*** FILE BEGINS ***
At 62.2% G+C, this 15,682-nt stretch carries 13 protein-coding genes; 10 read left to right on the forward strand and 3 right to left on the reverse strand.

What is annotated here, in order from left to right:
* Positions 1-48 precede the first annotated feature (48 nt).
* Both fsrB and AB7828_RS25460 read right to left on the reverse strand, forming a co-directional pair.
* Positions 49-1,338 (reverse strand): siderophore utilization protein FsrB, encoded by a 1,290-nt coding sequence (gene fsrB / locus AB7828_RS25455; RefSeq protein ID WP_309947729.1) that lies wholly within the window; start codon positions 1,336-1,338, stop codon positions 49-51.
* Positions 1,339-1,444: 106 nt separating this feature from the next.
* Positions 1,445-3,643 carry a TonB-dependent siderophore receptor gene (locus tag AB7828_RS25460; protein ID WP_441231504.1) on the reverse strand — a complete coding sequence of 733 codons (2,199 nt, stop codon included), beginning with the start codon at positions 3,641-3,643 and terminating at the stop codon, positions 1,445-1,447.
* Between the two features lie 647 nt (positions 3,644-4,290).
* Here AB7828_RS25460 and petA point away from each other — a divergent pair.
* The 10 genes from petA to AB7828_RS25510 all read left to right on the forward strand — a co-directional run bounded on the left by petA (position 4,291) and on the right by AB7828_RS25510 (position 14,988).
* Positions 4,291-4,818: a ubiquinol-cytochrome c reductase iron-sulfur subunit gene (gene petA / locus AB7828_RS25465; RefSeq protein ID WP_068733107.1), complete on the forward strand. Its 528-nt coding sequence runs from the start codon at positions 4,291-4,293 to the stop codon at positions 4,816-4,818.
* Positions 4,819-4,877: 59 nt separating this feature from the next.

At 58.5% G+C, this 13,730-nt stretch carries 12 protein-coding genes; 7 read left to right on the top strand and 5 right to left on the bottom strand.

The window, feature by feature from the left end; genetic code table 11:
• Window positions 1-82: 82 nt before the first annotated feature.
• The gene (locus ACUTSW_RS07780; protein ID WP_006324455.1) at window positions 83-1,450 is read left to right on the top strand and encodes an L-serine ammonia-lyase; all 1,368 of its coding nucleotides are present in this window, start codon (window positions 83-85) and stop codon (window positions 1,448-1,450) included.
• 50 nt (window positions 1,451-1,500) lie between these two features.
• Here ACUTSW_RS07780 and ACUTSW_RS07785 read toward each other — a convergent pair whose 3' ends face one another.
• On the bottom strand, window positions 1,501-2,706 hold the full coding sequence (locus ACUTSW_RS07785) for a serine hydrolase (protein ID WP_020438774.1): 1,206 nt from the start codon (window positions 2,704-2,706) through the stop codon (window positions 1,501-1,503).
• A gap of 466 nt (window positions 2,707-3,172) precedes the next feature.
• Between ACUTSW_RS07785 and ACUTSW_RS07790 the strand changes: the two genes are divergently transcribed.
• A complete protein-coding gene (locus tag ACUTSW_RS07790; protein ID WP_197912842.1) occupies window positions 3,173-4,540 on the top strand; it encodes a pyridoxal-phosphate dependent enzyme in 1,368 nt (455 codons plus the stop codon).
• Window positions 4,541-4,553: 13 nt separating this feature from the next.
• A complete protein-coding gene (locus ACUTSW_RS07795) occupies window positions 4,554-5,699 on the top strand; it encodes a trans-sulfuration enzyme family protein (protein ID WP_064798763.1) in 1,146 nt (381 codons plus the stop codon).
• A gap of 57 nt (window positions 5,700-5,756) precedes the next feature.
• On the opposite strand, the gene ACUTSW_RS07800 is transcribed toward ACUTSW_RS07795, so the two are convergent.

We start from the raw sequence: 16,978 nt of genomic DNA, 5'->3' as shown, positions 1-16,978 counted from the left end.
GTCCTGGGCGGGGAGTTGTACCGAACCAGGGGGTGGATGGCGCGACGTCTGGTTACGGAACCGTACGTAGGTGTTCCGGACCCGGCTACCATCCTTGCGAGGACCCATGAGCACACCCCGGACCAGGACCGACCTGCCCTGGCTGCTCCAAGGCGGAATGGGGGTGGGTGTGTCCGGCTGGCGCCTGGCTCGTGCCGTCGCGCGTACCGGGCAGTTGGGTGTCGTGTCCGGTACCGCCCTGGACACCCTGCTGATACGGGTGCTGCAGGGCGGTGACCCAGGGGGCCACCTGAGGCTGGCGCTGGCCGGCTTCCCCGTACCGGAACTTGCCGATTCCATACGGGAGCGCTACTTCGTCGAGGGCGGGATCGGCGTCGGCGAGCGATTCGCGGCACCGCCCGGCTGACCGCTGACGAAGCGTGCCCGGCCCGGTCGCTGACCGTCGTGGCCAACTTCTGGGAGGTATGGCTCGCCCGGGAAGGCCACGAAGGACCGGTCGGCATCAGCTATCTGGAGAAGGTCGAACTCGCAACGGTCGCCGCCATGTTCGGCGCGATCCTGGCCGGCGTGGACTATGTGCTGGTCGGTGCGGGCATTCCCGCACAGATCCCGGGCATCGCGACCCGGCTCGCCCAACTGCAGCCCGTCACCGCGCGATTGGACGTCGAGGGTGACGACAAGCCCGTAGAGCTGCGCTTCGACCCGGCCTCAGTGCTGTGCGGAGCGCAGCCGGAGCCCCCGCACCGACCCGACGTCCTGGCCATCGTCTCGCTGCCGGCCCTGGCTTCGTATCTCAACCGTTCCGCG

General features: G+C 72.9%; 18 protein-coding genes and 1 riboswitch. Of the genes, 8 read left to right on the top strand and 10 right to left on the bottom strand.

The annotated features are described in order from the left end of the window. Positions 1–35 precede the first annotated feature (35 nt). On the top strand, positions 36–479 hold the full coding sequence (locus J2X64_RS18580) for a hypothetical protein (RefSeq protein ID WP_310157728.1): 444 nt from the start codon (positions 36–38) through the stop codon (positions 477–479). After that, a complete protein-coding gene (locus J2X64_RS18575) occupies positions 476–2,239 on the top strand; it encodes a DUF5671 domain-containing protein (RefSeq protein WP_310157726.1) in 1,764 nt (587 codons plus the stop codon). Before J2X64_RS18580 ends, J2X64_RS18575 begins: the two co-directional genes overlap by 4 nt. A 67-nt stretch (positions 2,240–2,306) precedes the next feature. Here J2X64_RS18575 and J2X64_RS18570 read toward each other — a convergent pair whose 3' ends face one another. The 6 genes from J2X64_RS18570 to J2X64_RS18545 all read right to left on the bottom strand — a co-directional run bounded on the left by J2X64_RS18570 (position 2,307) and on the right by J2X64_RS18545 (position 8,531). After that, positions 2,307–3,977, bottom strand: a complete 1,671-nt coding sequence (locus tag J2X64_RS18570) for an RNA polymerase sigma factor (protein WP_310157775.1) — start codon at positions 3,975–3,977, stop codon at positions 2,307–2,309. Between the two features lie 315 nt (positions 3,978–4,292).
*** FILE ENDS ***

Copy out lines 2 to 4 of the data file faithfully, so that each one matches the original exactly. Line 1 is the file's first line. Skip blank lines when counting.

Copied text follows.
What is annotated here, in order from left to right:
* Positions 1-48 precede the first annotated feature (48 nt).
* Both fsrB and AB7828_RS25460 read right to left on the reverse strand, forming a co-directional pair.